Implementing a digital platform to support family communication about hereditary cancer risks

Aceti, M and Baroutsou, V and Kaiser-Grolimund, A and Pedrazzani, Carla Ambrogina and Rudaz, M and Burki, N and Chappuis, P and Graffeo-Galbiati, R and Monnerat, C and Kim, S and Caiata Zufferey, Maria and Katapodi, M (2021) Implementing a digital platform to support family communication about hereditary cancer risks. In: Clinical Research Day of the Department of Clinical Research of the University of Basel, 28.1.2021, Basel, Switzerland.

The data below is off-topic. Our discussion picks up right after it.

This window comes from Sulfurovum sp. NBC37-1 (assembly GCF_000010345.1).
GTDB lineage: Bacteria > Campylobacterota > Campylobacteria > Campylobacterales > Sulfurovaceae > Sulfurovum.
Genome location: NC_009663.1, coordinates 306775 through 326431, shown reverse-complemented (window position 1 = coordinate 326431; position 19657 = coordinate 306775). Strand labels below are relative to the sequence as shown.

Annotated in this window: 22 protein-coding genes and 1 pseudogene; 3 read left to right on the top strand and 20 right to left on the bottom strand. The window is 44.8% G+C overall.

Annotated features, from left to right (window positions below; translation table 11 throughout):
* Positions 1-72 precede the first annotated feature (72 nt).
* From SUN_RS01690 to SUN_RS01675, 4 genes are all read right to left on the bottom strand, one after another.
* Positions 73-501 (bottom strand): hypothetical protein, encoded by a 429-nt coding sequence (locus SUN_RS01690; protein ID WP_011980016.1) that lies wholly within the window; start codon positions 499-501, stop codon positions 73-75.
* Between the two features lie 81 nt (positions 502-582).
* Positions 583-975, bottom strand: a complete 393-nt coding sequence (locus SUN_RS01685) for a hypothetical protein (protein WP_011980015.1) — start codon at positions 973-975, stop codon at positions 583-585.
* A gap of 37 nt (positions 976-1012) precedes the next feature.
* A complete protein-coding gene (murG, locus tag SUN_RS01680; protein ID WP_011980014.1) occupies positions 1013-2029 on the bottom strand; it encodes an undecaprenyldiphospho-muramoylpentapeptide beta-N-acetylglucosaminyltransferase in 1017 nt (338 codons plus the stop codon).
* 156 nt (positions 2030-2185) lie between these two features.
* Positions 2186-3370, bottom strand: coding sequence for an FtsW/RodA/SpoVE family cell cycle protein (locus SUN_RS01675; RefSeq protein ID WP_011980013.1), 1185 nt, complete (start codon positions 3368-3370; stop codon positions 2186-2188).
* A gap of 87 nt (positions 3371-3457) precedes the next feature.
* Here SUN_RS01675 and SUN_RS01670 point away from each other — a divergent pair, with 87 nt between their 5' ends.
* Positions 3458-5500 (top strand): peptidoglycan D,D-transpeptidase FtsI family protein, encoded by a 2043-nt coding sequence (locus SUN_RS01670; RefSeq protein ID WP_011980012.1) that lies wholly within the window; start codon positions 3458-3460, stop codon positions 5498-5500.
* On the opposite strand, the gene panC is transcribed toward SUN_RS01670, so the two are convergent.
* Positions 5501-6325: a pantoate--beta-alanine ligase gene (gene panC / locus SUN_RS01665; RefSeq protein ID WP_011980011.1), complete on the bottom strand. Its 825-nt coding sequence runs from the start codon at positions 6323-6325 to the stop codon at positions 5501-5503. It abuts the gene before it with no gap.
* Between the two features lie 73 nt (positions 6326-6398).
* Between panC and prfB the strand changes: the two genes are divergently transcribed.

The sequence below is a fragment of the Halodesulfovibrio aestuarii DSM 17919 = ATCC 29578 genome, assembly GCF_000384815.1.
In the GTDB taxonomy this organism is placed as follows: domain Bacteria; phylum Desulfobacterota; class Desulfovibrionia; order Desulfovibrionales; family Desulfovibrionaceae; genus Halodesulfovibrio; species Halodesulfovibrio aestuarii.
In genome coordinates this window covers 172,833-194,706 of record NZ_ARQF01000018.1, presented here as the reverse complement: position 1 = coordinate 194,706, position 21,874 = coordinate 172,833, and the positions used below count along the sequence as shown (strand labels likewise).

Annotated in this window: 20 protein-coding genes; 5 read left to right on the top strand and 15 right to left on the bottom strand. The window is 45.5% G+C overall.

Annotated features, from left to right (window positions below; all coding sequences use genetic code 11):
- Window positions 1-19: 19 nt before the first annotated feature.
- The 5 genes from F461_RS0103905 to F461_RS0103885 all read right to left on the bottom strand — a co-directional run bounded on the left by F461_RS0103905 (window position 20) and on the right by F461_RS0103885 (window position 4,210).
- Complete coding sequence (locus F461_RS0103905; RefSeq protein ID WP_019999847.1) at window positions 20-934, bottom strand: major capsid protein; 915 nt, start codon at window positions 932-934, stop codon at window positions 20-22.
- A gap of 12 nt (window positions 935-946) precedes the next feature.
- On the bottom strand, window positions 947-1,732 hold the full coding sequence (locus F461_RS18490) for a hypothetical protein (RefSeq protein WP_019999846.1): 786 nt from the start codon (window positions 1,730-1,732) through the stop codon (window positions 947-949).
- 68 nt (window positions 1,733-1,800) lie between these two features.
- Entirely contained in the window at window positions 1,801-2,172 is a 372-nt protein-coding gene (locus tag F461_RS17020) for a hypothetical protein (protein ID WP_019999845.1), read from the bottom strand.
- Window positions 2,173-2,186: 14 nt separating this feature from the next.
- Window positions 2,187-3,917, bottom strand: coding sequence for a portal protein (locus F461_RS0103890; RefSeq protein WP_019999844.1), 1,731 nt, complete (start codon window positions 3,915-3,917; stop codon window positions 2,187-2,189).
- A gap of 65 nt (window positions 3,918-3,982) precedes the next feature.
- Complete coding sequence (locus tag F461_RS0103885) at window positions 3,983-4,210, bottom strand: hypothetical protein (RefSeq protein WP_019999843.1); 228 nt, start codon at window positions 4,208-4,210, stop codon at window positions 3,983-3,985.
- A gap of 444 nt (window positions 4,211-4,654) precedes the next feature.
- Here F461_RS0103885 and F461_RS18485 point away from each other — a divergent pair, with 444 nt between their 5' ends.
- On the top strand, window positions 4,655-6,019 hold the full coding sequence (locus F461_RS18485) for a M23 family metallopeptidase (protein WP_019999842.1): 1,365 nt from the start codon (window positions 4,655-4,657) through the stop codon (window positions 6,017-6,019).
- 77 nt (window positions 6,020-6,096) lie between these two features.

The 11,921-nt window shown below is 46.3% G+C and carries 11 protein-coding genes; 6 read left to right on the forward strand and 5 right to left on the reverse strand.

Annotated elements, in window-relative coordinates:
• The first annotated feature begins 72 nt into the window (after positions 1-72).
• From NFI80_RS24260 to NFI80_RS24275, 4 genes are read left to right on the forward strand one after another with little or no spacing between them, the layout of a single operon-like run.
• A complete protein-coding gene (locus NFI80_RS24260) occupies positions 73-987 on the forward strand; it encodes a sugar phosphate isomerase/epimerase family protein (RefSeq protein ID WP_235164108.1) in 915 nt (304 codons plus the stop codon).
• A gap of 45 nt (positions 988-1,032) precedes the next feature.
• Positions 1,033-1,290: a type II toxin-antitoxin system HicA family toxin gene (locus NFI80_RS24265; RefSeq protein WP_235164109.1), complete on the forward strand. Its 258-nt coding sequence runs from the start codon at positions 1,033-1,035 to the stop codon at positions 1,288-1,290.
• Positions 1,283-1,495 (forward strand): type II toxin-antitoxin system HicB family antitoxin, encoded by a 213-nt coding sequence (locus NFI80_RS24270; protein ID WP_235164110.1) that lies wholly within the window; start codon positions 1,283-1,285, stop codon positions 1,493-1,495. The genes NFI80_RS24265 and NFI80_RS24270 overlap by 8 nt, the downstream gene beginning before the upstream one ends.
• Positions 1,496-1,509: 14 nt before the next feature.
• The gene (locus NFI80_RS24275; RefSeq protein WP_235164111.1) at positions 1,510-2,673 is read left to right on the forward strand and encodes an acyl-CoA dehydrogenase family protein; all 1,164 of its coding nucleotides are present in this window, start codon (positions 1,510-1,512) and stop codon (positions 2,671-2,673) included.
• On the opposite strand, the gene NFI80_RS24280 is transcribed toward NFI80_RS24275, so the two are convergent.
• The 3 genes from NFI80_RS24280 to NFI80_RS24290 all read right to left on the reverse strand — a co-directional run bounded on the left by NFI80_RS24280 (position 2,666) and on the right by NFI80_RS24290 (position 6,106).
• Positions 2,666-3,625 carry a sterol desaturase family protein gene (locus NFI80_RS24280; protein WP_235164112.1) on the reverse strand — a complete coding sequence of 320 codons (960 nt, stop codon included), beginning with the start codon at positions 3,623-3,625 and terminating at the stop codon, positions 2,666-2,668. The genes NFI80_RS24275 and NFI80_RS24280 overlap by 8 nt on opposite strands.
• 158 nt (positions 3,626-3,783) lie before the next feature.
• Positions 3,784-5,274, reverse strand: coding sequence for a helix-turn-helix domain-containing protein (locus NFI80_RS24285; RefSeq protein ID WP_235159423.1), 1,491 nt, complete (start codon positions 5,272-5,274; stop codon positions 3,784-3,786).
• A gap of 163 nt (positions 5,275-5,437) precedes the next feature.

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Background In Hereditary Breast and Ovarian Cancer (HBOC), active coping and communication of genetic risk among families are essential for engaging with cascade genetic testing, surveillance, and prevention. According to Swiss and Korean laws, individuals identified with a pathogenic variant have the sole responsibility to share information about test results to relatives. However, empirical evidence shows that up to 50% of blood relatives of known HBOC cases are unaware of potential benefits of genetic testing, raising the question of barriers and facilitators in family communication about genetic risk of cancer. Interventions that support ‘open’ communication and increase genetic literacy among HBOC-harboring families through disclosure of genetic test results can reduce mutation carriers’ psychological distress and provide relatives with accurate and credible information about cascade genetic testing. Web-based-enabled genetic education can explain the benefits and drawbacks of genetic testing to blood relatives of HBOC cases. The Family Gene Toolkit is a web-based intervention designed to enhance active coping and open communication among blood relatives of HBOC-harboring families. Specific aim Explore HBOC cases’ experiences, needs, wishes and opinions in order to develop a digital platform that is based on linguistic and cultural adaptation of the Family Gene Toolkit, and is designed to support communication around cancer genetic predisposition among family members who are at different moments of their life trajectory. Ascertain mutation carriers and family desires and ideas to increase the relevance of the platform and the concrete and varied needs of HBOC cases and blood relatives. Expected outcome Understanding communication issues and coping challenges related to hereditary cancer will be useful to 1) increase our knowledge on how to address family communication in genetic services and how to enhance coping around HBOC risk 2) develop a digital platform to support family communication and coping around genetic cancer risk tailored to mutation carriers’ and blood relatives’ needs. Method A qualitative and comparative study is currently being conducted in Switzerland and Korea. Face-to-face, online focus groups and in-depth interviews are presently ongoing with a diversified sample of HBOC mutation carriers (male/female, affected/not affected with cancer) in three linguistic regions of Switzerland and in Korea (N= 60). Interviews are video and/or audio recorded, transcribed and inductively analyzed by a multilingual and interdisciplinary qualitative researchers’ team, exploring potential cultural interpretations, risk perceptions, way of coping, lay theories and personal reasons (not) to communicate genetic test results to blood relatives. Identifying new data through a bottom- up approach i.e. an in-depth, comprehensive, inductive and sensitive method is intended to better understand needs linked to contextualized and grounded way of thinking and acting. Results Preliminary results of the bottom-up approach suggest the need to build an digital platform centered around HBOC and designed to provide reliable, comprehensible, clear and visual information, with the possibility of access to the latest scientific knowledge and/or medical discoveries about the syndrome. Participants would welcome the opportunity to interact with health professionals and/or other mutation carriers, such as by having access to testimonials from other cases. The ongoing study is expected to better illuminate the context of family communication and coping by further exploring culturally framed influences and addressing the different communication challenges that may arise based on gender, health status, life trajectory of the mutation carrier and/or the blood relative, or based on the structural and contextual effects of different healthcare systems in genetic counseling. These broad and in-depth analyses will sustain the development of a tailored and interactive digital health platform.

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